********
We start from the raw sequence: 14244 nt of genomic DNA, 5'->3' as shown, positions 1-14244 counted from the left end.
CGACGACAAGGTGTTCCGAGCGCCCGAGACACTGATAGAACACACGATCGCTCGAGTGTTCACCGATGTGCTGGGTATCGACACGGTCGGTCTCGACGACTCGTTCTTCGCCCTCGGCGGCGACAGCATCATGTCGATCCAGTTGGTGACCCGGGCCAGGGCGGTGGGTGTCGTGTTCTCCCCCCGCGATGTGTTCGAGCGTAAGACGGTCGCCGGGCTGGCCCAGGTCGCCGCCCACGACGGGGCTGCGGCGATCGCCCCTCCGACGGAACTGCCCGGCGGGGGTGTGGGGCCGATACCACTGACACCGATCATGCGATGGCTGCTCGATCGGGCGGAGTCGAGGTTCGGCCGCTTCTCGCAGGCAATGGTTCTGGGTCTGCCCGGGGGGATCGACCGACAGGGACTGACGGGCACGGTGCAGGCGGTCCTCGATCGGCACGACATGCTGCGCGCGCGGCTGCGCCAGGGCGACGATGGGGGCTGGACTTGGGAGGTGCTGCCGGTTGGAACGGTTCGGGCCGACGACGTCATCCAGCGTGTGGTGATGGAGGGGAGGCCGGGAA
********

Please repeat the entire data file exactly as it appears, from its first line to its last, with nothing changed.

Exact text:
We start from the raw sequence: 14244 nt of genomic DNA, 5'->3' as shown, positions 1-14244 counted from the left end.
CGACGACAAGGTGTTCCGAGCGCCCGAGACACTGATAGAACACACGATCGCTCGAGTGTTCACCGATGTGCTGGGTATCGACACGGTCGGTCTCGACGACTCGTTCTTCGCCCTCGGCGGCGACAGCATCATGTCGATCCAGTTGGTGACCCGGGCCAGGGCGGTGGGTGTCGTGTTCTCCCCCCGCGATGTGTTCGAGCGTAAGACGGTCGCCGGGCTGGCCCAGGTCGCCGCCCACGACGGGGCTGCGGCGATCGCCCCTCCGACGGAACTGCCCGGCGGGGGTGTGGGGCCGATACCACTGACACCGATCATGCGATGGCTGCTCGATCGGGCGGAGTCGAGGTTCGGCCGCTTCTCGCAGGCAATGGTTCTGGGTCTGCCCGGGGGGATCGACCGACAGGGACTGACGGGCACGGTGCAGGCGGTCCTCGATCGGCACGACATGCTGCGCGCGCGGCTGCGCCAGGGCGACGATGGGGGCTGGACTTGGGAGGTGCTGCCGGTTGGAACGGTTCGGGCCGACGACGTCATCCAGCGTGTGGTGATGGAGGGGAGGCCGGGAA